Warnings and Extreme Weather Events

April 19, 2017

Speaker 1: Rachel Hogan-Carr, Nature-Nurture Center

"Designing Data to Communicate Risk: A case study in flood forecasts"

How can flood forecasts be improved so that they are more easily understood and more likely to motivate people to take protective actions?  This is the leading question behind three social science studies conducted by Nurture Nature Center and East Carolina University since 2012.  The findings from these studies highlight the importance of understanding how public and professional audiences use, interpret and act upon various weather and flood forecast products and tools.  Through focus groups, surveys and interviews, the research team engaged with public and professional audiences in communities prone to riverine and coastal flooding, and identified key elements to design and delivery of flood forecast products.  The research team made proposed revisions to various National Weather Service flood forecast products to improve public and professional use of this critical forecast data.  This presentation will highlight key findings from the studies, which studied primarily NWS coastal and flood forecast products, including hydrographs, extratropical storm surge graphics, flood watches and warnings, and ensemble forecast products from NWS regional and national forecast systems MMEFS and HEFS.  

Speaker 2: Michael Egnoto, University of Maryland

"No place like home: How mobile home residents understand and respond to tornado warnings"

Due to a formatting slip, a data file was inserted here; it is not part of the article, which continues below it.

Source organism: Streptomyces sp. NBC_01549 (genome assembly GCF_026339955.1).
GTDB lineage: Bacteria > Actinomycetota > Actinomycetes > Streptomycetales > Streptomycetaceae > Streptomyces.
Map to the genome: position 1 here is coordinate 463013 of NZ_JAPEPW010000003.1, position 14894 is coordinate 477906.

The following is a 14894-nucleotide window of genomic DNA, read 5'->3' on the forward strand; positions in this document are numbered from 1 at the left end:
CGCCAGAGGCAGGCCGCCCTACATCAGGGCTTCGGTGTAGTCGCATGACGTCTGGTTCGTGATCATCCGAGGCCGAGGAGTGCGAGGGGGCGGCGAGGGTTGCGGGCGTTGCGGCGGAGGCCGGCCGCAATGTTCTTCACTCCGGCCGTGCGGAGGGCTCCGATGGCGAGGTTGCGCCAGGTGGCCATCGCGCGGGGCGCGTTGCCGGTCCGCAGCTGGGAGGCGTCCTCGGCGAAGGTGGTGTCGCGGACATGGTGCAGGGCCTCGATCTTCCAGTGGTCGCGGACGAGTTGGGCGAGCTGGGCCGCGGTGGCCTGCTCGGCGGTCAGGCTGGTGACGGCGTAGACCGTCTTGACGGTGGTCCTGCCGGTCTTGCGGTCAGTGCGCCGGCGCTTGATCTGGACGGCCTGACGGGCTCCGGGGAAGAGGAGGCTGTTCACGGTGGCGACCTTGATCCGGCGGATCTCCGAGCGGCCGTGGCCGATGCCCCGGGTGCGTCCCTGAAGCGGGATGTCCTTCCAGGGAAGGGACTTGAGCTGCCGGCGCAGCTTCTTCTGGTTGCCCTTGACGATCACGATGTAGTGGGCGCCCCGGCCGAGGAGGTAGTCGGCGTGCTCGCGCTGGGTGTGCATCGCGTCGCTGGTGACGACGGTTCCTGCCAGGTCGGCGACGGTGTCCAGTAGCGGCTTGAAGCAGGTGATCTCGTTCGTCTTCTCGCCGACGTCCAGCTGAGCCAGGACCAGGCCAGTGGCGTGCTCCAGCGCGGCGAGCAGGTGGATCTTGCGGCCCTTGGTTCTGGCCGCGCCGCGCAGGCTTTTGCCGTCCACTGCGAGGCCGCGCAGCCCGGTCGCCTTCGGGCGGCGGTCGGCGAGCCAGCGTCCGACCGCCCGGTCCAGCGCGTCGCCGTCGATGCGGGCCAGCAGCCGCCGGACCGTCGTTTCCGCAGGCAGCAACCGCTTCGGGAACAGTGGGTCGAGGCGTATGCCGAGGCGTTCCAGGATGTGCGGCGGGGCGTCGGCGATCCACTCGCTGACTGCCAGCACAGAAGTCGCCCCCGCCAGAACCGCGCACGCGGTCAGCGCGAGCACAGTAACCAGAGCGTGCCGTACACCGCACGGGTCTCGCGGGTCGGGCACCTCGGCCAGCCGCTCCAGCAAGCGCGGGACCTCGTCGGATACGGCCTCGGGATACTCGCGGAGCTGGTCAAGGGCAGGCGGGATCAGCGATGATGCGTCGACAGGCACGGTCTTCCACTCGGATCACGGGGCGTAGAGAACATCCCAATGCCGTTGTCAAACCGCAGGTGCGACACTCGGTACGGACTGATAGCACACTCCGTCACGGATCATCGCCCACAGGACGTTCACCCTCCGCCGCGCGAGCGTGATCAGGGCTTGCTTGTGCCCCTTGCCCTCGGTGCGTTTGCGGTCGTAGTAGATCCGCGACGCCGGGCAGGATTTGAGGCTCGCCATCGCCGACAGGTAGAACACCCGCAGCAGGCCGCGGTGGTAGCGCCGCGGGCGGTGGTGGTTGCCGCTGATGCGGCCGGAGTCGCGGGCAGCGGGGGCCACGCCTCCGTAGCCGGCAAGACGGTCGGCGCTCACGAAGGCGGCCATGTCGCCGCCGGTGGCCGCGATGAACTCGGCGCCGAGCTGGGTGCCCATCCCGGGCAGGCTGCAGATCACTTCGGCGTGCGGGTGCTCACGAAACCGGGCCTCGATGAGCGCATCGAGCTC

False alarms are a highly contested factor in understanding non-response during tornadoes. These non-compliance actions may be a contributing factor to the cost of life caused by tornado events throughout the southeastern United States. This talk seeks to recount research aimed at bettering the understanding of how complacency impacts tornado message outcomes through a series of focus group and large scale survey deployments, with special attention paid to various housing types individuals affected by tornadoes dwell in throughout the region. Findings indicate the impacts from previous experience, communication channel and source influence, general weather knowledge, response rates to warnings, actions taken after warnings are received, and the role of meteorologists in understanding the complex process of decision making during weather crises.

Click here to see other recordings in the OAR Social Science Network webinar series. 

        

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Americans’ health, security and economic wellbeing are tied to climate and weather. Every day, we see communities grappling with environmental challenges due to unusual or extreme events related to climate and weather. In 2011, the United States experienced a record high number (14) of climate- and weather-related disasters where overall costs reached or exceeded $1 billion. Combined, these events claimed 670 lives, caused more than 6,000 injuries, and cost $55 billion in damages. Businesses, policy leaders, resource managers and citizens are increasingly asking for information to help them address such challenges.

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